No. 1086



When it comes to achieving success, which is something each of us desires, here is a little simile that really hits the nail on the head.
“A woman was bragging about her children. ‘Jean is 26, and is a portrait painter in New Orleans; Willard is 24 and writes poetry; Margaret is 22 and is a professional dancer.’
‘Don’t you have a younger son?’ her friend asked. ‘What is he doing?’
“Oh, that’s Joey,’ the proud mother said. ‘He’s just 20. He’s nothing but a plumber’s helper. But, if it weren’t for him, all the rest of us would be starving’.”
When I read this I could not help but think about the fella who had an MA, a BA, and a PhD, but he did not have a JOB. As I said a moment ago, success is something each of us desires but few are they who truly find it. It is certainly within reach of every person who does not have a debilitating handicap, and many who do far outshine the rest of us.
Really achieving success is very simple. All we need is a worthwhile goal (better if written down on paper) that we are striving to achieve, and one that gives us direction and a reason to get out of bed each day. We need to save and invest some of our income to achieve financial success.
Over the years I have heard a great deal about climbing the ladder of success, and sadly many people want to start in the middle of the ladder rather than at the bottom where they can learn some valuable lessons. We need to always keep in mind that we should be nice to people who help us climb up the ladder, because we may meet some of those same people on the way back down. And also keep in mind, when we start climbing, make sure our ladder is learning against the right wall.
On a more serious and practical note, if you have achieved some measure of success, have you ever thought about those special people who held the ladder for you? I have many times, and am so grateful for them. Of course, my list begins with my parents who brought me into the world, nourished me, and taught me many valuable character lessons like honesty, treating others with dignity and respect. They also taught me to earn my way, be responsible for myself, and not expect someone else or the government to take care of me.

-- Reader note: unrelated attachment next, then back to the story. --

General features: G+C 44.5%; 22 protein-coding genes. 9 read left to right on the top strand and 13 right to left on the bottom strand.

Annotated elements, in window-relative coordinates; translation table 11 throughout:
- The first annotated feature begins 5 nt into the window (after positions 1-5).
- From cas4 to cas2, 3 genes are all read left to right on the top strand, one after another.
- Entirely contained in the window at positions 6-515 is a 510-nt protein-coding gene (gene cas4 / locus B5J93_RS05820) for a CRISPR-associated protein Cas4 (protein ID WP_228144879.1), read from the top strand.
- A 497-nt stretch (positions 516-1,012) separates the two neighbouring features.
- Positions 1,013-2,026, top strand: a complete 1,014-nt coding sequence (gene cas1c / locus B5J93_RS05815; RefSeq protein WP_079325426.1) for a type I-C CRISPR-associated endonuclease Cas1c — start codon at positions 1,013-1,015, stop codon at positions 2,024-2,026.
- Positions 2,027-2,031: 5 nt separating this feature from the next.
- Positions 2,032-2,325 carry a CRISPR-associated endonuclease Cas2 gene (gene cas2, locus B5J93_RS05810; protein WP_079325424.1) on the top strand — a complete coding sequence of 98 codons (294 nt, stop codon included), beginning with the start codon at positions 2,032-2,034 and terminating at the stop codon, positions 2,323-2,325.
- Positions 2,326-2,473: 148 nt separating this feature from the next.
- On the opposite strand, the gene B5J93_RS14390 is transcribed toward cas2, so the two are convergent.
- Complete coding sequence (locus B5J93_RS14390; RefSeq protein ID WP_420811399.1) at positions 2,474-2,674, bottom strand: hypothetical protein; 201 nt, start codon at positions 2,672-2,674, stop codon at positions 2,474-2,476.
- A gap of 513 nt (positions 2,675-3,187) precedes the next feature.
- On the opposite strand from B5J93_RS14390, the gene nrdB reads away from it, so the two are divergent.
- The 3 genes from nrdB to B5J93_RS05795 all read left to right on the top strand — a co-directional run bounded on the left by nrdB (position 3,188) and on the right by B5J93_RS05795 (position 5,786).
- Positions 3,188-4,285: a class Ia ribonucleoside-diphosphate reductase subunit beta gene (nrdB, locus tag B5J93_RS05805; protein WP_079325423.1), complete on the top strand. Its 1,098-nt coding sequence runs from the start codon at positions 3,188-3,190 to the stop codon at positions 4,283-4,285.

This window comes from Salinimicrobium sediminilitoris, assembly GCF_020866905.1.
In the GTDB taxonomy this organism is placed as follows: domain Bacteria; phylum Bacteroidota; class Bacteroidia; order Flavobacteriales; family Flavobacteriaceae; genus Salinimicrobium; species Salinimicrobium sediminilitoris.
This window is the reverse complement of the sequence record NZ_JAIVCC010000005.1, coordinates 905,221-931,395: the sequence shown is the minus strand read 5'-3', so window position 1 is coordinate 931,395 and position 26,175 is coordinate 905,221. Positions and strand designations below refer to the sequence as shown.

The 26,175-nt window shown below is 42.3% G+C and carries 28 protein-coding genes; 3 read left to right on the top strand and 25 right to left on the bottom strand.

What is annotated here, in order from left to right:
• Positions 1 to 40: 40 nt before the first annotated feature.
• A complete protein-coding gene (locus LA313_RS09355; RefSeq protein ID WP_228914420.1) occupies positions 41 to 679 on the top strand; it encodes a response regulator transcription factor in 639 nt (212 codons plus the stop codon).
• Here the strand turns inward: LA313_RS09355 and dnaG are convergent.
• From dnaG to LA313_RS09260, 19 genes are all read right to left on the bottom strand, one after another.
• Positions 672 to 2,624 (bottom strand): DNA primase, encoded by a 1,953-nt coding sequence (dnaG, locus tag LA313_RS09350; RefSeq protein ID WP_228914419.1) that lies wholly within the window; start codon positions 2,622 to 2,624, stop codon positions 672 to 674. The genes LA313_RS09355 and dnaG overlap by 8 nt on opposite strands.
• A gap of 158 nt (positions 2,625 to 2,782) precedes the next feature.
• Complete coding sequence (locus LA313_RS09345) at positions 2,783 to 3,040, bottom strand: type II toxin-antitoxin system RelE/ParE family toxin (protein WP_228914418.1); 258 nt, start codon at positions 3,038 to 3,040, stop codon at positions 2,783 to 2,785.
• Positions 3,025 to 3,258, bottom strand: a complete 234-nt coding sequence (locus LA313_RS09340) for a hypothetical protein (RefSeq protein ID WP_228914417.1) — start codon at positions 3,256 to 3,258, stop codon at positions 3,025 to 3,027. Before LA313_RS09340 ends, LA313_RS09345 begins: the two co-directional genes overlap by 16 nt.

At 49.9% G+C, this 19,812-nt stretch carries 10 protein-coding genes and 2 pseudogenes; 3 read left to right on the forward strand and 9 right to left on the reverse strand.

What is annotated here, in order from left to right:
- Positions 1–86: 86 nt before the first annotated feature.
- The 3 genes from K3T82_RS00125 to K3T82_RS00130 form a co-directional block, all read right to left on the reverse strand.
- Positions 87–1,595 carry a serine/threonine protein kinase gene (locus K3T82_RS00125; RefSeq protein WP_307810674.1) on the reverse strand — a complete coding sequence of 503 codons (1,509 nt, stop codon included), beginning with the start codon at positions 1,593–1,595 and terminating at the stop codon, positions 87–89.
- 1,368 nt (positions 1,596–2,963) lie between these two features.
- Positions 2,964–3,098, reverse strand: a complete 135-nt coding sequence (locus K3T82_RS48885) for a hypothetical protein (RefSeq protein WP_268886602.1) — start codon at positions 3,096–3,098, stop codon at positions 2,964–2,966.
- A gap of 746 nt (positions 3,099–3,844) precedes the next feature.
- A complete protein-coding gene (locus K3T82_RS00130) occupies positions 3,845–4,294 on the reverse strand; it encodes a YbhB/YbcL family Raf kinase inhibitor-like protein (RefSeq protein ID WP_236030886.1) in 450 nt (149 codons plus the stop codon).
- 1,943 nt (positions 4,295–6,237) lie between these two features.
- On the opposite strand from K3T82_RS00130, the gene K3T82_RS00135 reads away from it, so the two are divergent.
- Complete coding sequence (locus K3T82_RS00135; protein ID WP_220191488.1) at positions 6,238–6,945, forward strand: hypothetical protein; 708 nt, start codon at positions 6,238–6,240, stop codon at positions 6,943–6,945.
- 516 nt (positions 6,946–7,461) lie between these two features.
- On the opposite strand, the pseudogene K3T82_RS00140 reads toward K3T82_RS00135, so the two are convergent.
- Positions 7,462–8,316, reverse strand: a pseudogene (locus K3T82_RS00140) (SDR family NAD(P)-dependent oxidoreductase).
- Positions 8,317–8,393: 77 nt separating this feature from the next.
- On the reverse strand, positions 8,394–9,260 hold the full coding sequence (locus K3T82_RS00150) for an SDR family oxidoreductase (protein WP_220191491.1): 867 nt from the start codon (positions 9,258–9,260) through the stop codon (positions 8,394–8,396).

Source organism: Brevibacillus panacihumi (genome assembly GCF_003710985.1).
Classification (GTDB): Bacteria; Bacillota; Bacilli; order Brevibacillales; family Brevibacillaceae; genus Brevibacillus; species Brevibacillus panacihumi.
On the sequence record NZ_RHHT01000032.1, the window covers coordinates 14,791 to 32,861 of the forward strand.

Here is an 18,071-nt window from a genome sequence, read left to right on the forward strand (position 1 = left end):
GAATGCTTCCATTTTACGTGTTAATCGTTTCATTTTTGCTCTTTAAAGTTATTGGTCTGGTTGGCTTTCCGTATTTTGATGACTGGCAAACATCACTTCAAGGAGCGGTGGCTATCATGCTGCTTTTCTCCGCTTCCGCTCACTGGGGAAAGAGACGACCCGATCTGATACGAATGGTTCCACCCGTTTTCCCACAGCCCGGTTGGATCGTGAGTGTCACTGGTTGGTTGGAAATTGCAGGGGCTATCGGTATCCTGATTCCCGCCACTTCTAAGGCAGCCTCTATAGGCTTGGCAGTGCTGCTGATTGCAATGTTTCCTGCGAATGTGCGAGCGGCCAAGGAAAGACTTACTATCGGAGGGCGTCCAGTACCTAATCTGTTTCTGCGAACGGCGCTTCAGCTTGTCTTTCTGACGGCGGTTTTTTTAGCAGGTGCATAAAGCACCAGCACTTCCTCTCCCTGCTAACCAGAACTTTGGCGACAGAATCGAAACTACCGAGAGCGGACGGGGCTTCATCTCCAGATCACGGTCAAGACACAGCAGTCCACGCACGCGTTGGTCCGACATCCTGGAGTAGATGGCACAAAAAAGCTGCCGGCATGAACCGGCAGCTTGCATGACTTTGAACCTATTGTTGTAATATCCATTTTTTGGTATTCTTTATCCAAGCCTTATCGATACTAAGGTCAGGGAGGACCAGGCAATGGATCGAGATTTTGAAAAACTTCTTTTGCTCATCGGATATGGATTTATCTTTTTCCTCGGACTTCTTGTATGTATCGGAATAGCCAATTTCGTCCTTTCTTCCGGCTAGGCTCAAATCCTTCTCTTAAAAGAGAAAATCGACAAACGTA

Then there were special teachers like Mrs. Martha Hawley, Mrs. Bernice Boggs, Mr. Jimmy Brown and Mr. Ralph Brantley, who went the extra mile. Later, as an adult, there was a man who was like a second father, the late Bob Gannaway, my Dale Carnegie teacher who later became my business partner.
But to be honest, the man who helped me more than anyone else, at a critical time, was Bert Parke, president of Democrat Printing and Lithographing in Little Rock. For some reason, as a young salesman, Bert took a liking to me and took me with him to quote a printing job for Neiman Marcus in Dallas. He took me to lunch at the Ports of Call Restaurant on the top floor of the Southland Life Building and he took me on three Chamber of Commerce Goodwill Tours to San Antonio, Denver and Houston. This was in the late 1960s.
On these tours I got to spend some quality time with business and government leaders in these cities, as well as top people in Little Rock, our state’s capital city. It was getting to know these leaders that gave me a new perspective of life, business and success, that I could not have gotten any other way.
To be sure, I am grateful for those who held my ladder, and I bet you are, too. Let’s do our best to help others, as this is the only way we can ever repay them.
(Editor’s Note: Bookcase for Every Child – Changing Lives & Futures – ONE AT A TIME. Please visit our website: